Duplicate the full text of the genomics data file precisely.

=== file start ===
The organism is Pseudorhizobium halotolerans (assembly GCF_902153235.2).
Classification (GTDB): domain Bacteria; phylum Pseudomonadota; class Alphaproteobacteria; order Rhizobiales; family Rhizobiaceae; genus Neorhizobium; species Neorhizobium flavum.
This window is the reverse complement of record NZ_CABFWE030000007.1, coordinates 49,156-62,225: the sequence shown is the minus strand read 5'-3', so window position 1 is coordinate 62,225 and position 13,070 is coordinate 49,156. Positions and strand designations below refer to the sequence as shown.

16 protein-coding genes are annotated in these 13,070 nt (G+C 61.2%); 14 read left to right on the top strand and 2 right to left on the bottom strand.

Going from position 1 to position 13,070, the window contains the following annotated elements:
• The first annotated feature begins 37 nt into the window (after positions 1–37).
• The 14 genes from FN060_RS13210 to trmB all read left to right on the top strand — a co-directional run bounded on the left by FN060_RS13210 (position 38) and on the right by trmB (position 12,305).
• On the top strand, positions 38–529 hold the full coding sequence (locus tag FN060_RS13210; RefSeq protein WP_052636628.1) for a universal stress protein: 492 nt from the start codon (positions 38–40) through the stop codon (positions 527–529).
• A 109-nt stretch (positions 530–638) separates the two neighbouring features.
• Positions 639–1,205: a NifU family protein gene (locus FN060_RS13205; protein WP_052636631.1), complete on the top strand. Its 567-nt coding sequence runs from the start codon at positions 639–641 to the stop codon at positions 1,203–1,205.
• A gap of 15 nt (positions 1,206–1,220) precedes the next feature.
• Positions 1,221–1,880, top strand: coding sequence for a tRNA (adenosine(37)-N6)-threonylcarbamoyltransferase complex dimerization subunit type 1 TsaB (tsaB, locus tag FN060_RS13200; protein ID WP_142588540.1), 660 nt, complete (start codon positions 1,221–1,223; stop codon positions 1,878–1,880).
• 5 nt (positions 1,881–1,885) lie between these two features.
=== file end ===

The organism is Pseudorhizobium halotolerans (assembly GCF_902153235.2).
Classification (GTDB): domain Bacteria; phylum Pseudomonadota; class Alphaproteobacteria; order Rhizobiales; family Rhizobiaceae; genus Neorhizobium; species Neorhizobium flavum.
This window is the reverse complement of record NZ_CABFWE030000007.1, coordinates 49,156-62,225: the sequence shown is the minus strand read 5'-3', so window position 1 is coordinate 62,225 and position 13,070 is coordinate 49,156. Positions and strand designations below refer to the sequence as shown.

16 protein-coding genes are annotated in these 13,070 nt (G+C 61.2%); 14 read left to right on the top strand and 2 right to left on the bottom strand.

Going from position 1 to position 13,070, the window contains the following annotated elements:
• The first annotated feature begins 37 nt into the window (after positions 1–37).
• The 14 genes from FN060_RS13210 to trmB all read left to right on the top strand — a co-directional run bounded on the left by FN060_RS13210 (position 38) and on the right by trmB (position 12,305).
• On the top strand, positions 38–529 hold the full coding sequence (locus tag FN060_RS13210; RefSeq protein WP_052636628.1) for a universal stress protein: 492 nt from the start codon (positions 38–40) through the stop codon (positions 527–529).
• A 109-nt stretch (positions 530–638) separates the two neighbouring features.
• Positions 639–1,205: a NifU family protein gene (locus FN060_RS13205; protein WP_052636631.1), complete on the top strand. Its 567-nt coding sequence runs from the start codon at positions 639–641 to the stop codon at positions 1,203–1,205.
• A gap of 15 nt (positions 1,206–1,220) precedes the next feature.
• Positions 1,221–1,880, top strand: coding sequence for a tRNA (adenosine(37)-N6)-threonylcarbamoyltransferase complex dimerization subunit type 1 TsaB (tsaB, locus tag FN060_RS13200; protein ID WP_142588540.1), 660 nt, complete (start codon positions 1,221–1,223; stop codon positions 1,878–1,880).
• 5 nt (positions 1,881–1,885) lie between these two features.